## ph_setgravity ( vecGravity );

Sets the global gravity strength and direction using an acceleration vector. Often you will have vecGravity.x and vecGravity.y set to zero and vecGravity.z to a negative number indicating downward movement along the -Z axis. However, there are cases where you might wish to use a vector pointing in a different direction, e.g. in the +X direction for a windtunnel with wind blowing from -X to +X. The magnitude of vecGravity defines the acceleration imparted on all active physical entities. Earth gravity at sea level is ca -9.81 m/s2, 1 quant is usually defined to be 1 inch, which equals 2.54 cm. Therefore to simulate gravity on earth with a standard scale you would set vecGravity.z to (-9.81 * 100 / 2.54) = -386. For space simulations you can set vecGravity to (0,0,0) which will make the physics subsystem happy, because it has a lot less work to do. As in the real world, acceleration is independent of mass- all objects fall at the same speed no matter what their mass is.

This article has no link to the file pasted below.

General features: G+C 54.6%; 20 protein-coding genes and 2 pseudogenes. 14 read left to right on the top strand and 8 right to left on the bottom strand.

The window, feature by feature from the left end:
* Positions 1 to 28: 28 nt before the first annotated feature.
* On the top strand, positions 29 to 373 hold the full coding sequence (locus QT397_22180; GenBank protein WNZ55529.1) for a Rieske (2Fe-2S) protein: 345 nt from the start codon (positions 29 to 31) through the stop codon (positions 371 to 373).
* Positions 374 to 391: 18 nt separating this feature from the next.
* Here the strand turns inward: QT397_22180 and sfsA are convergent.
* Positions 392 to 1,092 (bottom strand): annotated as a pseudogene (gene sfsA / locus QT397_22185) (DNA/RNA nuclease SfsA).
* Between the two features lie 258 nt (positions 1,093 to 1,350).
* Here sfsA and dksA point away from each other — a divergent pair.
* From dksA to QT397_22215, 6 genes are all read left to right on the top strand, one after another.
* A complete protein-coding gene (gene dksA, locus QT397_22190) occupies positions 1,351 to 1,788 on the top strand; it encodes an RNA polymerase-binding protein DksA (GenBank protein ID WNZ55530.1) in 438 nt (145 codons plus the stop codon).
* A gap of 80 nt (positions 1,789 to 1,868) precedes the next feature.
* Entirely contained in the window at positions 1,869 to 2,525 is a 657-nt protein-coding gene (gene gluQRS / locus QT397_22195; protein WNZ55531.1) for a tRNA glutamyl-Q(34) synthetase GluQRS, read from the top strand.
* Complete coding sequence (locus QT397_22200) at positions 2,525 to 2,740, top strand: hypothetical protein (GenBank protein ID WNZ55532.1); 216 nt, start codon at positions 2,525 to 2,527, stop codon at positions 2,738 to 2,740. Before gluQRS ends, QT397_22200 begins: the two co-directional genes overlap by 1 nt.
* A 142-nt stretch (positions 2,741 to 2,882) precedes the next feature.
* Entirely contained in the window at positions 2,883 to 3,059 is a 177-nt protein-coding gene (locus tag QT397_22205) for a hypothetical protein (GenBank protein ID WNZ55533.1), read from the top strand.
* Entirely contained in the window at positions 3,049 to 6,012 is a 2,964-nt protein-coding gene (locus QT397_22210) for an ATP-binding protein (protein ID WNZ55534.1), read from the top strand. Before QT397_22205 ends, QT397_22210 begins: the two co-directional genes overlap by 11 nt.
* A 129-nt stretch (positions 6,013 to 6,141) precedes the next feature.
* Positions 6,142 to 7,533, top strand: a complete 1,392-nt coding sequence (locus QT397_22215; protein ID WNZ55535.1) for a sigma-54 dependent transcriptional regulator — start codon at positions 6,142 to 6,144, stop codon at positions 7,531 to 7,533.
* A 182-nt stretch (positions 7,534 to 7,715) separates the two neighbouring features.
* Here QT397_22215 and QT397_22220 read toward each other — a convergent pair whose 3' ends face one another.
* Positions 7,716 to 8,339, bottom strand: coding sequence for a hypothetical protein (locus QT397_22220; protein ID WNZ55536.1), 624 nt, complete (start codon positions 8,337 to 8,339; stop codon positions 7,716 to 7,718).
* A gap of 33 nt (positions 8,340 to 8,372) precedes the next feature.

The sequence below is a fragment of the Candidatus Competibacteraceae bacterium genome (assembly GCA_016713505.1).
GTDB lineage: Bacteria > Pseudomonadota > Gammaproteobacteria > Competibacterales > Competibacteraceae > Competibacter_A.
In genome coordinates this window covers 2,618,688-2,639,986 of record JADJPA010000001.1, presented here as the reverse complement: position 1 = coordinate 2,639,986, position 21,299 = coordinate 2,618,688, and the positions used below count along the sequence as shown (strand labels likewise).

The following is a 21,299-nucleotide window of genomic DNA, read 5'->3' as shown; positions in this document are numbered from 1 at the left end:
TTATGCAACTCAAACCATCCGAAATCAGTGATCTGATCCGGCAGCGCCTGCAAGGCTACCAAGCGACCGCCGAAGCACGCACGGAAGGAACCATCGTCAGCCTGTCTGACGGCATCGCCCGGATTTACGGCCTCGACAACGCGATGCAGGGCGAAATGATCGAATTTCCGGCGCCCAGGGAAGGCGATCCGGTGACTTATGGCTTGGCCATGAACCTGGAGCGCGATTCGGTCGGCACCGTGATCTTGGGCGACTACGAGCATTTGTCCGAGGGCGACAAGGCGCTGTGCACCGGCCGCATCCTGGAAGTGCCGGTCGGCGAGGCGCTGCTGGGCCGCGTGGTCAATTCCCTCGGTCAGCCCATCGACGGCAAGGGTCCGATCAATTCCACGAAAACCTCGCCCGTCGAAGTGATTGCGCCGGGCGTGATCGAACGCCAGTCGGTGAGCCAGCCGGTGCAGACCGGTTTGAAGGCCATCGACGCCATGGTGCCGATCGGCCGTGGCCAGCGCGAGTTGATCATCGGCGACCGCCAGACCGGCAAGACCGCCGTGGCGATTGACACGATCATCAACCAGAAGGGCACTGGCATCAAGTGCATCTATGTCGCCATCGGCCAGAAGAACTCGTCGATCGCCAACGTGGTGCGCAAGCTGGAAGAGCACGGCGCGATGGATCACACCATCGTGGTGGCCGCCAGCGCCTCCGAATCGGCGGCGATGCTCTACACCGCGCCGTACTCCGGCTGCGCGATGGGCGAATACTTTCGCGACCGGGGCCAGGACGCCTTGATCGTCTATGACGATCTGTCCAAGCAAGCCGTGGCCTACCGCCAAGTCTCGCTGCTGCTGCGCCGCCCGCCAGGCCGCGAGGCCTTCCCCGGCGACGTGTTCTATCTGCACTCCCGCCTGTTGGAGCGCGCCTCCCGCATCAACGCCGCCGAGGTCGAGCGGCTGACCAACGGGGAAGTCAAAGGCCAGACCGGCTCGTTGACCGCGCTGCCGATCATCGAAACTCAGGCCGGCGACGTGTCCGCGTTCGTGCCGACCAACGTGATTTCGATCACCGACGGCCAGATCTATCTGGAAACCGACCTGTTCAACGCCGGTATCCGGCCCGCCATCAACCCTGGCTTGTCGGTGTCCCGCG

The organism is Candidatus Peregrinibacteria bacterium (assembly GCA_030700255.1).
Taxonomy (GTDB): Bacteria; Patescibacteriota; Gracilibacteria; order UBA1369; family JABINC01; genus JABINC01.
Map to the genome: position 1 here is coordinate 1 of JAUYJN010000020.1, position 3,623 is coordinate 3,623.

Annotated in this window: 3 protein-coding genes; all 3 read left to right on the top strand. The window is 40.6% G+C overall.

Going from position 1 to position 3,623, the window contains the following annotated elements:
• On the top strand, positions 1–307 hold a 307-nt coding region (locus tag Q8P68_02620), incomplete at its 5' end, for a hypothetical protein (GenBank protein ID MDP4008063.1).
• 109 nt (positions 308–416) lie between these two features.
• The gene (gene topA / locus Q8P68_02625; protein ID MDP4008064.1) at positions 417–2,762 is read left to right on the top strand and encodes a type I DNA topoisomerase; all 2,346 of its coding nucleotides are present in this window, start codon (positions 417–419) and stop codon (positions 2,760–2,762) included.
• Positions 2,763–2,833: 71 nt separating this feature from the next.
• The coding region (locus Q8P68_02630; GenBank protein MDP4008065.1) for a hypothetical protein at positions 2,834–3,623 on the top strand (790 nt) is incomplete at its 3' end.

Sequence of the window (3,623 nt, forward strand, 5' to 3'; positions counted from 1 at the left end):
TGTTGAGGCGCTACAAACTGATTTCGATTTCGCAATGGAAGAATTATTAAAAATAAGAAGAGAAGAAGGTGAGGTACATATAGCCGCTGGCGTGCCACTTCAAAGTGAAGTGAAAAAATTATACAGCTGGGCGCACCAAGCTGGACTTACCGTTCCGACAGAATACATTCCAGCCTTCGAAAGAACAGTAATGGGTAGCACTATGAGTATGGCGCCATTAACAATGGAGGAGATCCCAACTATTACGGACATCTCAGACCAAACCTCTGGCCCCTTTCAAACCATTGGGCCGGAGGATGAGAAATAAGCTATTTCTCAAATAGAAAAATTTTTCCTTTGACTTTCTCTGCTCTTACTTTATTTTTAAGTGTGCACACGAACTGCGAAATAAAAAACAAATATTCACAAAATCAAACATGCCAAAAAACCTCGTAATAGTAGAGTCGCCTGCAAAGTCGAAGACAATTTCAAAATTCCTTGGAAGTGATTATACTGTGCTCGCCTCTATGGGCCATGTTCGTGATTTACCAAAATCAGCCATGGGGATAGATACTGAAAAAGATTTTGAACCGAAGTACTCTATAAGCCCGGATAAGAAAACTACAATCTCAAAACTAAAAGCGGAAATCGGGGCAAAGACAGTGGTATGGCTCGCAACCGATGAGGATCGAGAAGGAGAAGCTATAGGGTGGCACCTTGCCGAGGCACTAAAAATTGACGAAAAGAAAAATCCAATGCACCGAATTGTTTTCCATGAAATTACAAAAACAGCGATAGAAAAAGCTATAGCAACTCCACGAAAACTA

### Parameters:

vecGravity - a 3-valued vector defining gravity direction and magnitude for all active physical entities

### Returns:

1 if successful, 0 otherwise.

Fast

C   P

### Example:

```var earthgravity = { 0,0, -386 };
var jupiterGravity;
...
ph_setgravity( earthgravity );
wait(-1); // 1 second of ordinary gravity

ph_setgravity( nullvector );
wait(-1); // floating in space for another second

vec_set( jupiterGravity, earthGravity );
vec_scale( jupiterGravity, 2.5 );
ph_setgravity( jupiterGravity );
wait(-1); // things will become really heavy now..
```